The age-old mystery of a UK cathedral

Every year, more than one million visitors step foot into Canterbury Cathedral in south-west England. Considered one of the oldest and most famous Christian churches in England, the Unesco World Heritage site dates back some 1,400 years, predating the country itself.

The cathedral’s role as an important pilgrimage site is inextricably linked to the murder of its most famous archbishop: Thomas Becket. After a long feud, King Henry II is believed to have ordered the murder of Becket in 1170. Shortly afterwards, a series of miracles were said to take place, leading Canterbury to become one of Europe’s most famous pilgrimage sites.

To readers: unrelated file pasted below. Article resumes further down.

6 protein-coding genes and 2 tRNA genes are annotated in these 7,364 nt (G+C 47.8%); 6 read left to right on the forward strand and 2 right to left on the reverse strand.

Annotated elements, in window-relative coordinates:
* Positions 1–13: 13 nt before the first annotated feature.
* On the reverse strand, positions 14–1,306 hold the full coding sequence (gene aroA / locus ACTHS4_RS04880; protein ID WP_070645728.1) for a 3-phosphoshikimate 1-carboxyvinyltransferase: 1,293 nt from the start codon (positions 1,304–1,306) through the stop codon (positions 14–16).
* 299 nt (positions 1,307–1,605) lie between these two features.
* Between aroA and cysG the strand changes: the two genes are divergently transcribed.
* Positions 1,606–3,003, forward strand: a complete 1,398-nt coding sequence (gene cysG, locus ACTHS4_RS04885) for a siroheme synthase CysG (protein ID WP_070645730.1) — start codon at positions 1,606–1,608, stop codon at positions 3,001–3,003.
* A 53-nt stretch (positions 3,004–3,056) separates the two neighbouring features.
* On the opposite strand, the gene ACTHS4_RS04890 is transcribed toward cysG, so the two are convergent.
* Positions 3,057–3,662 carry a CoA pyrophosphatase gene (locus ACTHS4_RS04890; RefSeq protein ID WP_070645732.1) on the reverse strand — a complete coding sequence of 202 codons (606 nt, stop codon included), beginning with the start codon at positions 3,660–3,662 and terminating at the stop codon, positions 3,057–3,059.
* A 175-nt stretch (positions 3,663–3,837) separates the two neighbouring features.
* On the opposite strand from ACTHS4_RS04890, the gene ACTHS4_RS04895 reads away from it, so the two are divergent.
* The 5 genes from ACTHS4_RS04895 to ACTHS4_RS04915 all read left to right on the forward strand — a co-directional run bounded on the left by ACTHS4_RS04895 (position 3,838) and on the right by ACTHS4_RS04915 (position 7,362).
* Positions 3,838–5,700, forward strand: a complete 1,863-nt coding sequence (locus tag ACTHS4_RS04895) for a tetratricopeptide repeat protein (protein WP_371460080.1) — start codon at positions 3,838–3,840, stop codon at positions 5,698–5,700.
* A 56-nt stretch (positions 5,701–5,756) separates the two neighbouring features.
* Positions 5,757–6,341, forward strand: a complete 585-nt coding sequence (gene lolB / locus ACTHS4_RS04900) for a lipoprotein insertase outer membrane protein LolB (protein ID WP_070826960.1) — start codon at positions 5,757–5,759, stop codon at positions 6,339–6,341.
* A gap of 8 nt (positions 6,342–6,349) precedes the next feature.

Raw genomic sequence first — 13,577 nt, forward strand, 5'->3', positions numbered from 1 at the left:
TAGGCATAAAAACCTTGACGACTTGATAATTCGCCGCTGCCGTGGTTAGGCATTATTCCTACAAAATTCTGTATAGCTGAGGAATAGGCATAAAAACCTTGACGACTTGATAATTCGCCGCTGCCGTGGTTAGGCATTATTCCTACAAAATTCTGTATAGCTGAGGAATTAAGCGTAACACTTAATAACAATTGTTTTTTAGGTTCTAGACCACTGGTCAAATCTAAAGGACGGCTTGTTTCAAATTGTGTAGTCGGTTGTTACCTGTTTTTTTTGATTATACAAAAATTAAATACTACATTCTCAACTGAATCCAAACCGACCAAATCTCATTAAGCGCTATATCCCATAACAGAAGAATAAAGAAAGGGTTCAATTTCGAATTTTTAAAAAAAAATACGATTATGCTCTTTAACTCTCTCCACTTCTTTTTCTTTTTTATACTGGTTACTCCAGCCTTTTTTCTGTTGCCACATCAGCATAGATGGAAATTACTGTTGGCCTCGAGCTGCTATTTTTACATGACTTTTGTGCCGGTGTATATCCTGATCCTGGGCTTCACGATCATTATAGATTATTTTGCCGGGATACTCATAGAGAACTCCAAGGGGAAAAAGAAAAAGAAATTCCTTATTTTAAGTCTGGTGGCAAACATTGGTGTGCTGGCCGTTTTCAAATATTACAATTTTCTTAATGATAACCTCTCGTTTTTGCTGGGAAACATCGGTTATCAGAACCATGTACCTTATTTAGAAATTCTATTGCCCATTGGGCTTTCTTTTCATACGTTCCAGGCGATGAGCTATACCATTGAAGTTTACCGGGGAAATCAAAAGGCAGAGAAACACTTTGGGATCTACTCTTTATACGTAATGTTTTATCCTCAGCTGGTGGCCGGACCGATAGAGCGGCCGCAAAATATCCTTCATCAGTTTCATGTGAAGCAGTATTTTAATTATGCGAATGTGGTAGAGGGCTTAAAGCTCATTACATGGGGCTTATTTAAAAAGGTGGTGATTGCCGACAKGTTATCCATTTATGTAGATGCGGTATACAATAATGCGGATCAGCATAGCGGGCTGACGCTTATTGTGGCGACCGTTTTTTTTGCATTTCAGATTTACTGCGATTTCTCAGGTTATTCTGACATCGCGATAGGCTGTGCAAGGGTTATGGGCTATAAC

This is exactly what happened in Georgia’s southern Samtskhe-Javakheti region in the 1500s. For centuries, this key winemaking region was home to ancient Georgians who lived in hollowed-out caves in the nearby volcanic rock and constructed terraced vineyards down its slopes. In the 1550s, invading Ottoman Turks destroyed Samtskhe-Javakheti’s vineyards and went on to rule the area for more than 300 years.

Yet, in recent years, locals have begun replanting indigenous grapes, restoring their ancestors’ once-proud terraced vineyards to their former glory and harvesting wine in the region for the first time in 400 years.

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